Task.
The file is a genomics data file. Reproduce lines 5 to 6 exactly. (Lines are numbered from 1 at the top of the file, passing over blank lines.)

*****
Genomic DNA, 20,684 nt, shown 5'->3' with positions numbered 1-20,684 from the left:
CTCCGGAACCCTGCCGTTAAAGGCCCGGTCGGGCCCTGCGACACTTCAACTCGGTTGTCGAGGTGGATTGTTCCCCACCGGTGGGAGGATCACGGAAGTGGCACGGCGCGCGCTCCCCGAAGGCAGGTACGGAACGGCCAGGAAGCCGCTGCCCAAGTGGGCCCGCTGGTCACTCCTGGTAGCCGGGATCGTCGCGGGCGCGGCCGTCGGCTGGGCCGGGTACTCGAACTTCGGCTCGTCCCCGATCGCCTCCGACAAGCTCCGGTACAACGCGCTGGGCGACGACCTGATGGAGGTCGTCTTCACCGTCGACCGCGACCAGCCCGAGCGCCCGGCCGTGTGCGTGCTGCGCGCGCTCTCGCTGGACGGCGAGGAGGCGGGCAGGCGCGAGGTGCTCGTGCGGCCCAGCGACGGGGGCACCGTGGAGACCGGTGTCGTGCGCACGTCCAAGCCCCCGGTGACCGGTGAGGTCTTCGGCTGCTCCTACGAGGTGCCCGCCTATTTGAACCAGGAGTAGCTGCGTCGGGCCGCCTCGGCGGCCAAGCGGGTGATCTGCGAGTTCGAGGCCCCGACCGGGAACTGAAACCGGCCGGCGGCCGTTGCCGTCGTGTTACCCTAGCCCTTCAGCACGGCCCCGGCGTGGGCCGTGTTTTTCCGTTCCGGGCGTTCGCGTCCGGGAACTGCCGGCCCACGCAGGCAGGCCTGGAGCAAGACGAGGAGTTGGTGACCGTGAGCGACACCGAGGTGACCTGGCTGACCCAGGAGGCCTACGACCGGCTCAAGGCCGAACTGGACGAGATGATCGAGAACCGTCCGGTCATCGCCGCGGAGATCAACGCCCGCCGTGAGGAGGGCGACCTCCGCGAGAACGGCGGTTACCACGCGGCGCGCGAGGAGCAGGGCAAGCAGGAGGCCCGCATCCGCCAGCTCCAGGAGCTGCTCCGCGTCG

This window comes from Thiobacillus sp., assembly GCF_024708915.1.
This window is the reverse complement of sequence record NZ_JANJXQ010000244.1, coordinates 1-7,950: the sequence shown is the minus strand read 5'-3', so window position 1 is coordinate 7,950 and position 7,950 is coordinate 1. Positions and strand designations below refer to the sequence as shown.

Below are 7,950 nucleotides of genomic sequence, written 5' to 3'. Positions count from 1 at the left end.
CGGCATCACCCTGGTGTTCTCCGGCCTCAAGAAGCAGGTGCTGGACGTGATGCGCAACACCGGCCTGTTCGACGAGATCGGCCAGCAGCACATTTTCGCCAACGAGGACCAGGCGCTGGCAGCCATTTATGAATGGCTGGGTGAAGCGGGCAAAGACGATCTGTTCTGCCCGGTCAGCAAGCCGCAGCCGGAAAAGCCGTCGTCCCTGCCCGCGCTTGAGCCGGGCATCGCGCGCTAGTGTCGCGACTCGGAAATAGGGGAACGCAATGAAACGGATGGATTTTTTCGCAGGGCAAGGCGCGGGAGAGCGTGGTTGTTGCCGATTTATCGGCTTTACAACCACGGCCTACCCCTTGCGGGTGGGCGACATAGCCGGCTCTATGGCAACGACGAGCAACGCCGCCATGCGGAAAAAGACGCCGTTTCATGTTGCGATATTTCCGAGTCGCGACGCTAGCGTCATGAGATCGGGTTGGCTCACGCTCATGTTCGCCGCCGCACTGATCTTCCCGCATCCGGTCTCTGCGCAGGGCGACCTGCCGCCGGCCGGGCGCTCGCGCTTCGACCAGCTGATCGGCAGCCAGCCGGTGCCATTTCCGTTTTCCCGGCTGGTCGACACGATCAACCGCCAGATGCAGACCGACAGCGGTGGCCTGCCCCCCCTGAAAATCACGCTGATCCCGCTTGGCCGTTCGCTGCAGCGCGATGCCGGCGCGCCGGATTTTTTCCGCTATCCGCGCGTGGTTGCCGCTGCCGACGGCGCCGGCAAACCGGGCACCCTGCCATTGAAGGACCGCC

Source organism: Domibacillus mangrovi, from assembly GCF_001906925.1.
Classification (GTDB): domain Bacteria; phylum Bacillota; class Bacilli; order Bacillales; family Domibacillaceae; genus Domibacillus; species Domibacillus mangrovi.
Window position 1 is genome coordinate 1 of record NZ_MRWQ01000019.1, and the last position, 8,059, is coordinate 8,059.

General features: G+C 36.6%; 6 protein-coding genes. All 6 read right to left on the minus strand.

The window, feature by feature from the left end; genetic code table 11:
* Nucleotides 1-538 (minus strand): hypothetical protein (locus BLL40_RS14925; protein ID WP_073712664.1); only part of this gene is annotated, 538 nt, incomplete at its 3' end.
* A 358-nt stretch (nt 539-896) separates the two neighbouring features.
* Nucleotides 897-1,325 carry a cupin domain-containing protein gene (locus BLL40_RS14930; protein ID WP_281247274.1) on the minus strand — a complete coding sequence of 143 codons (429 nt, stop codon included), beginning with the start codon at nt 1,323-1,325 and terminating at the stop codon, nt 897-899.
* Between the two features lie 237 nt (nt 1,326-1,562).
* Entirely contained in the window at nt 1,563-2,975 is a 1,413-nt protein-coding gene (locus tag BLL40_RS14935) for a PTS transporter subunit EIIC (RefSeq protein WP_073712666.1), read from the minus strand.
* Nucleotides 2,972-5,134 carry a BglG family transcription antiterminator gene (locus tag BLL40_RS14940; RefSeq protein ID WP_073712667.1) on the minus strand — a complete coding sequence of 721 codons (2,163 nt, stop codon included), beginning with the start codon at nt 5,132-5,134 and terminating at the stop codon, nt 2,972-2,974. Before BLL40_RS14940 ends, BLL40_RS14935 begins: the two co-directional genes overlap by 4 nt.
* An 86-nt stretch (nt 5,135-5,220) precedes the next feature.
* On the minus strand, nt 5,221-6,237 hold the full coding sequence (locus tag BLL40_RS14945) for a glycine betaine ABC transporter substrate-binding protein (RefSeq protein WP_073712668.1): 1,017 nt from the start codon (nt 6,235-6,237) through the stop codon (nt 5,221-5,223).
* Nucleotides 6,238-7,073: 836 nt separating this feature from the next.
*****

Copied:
Below are 7,950 nucleotides of genomic sequence, written 5' to 3'. Positions count from 1 at the left end.
CGGCATCACCCTGGTGTTCTCCGGCCTCAAGAAGCAGGTGCTGGACGTGATGCGCAACACCGGCCTGTTCGACGAGATCGGCCAGCAGCACATTTTCGCCAACGAGGACCAGGCGCTGGCAGCCATTTATGAATGGCTGGGTGAAGCGGGCAAAGACGATCTGTTCTGCCCGGTCAGCAAGCCGCAGCCGGAAAAGCCGTCGTCCCTGCCCGCGCTTGAGCCGGGCATCGCGCGCTAGTGTCGCGACTCGGAAATAGGGGAACGCAATGAAACGGATGGATTTTTTCGCAGGGCAAGGCGCGGGAGAGCGTGGTTGTTGCCGATTTATCGGCTTTACAACCACGGCCTACCCCTTGCGGGTGGGCGACATAGCCGGCTCTATGGCAACGACGAGCAACGCCGCCATGCGGAAAAAGACGCCGTTTCATGTTGCGATATTTCCGAGTCGCGACGCTAGCGTCATGAGATCGGGTTGGCTCACGCTCATGTTCGCCGCCGCACTGATCTTCCCGCATCCGGTCTCTGCGCAGGGCGACCTGCCGCCGGCCGGGCGCTCGCGCTTCGACCAGCTGATCGGCAGCCAGCCGGTGCCATTTCCGTTTTCCCGGCTGGTCGACACGATCAACCGCCAGATGCAGACCGACAGCGGTGGCCTGCCCCCCCTGAAAATCACGCTGATCCCGCTTGGCCGTTCGCTGCAGCGCGATGCCGGCGCGCCGGATTTTTTCCGCTATCCGCGCGTGGTTGCCGCTGCCGACGGCGCCGGCAAACCGGGCACCCTGCCATTGAAGGACCGCC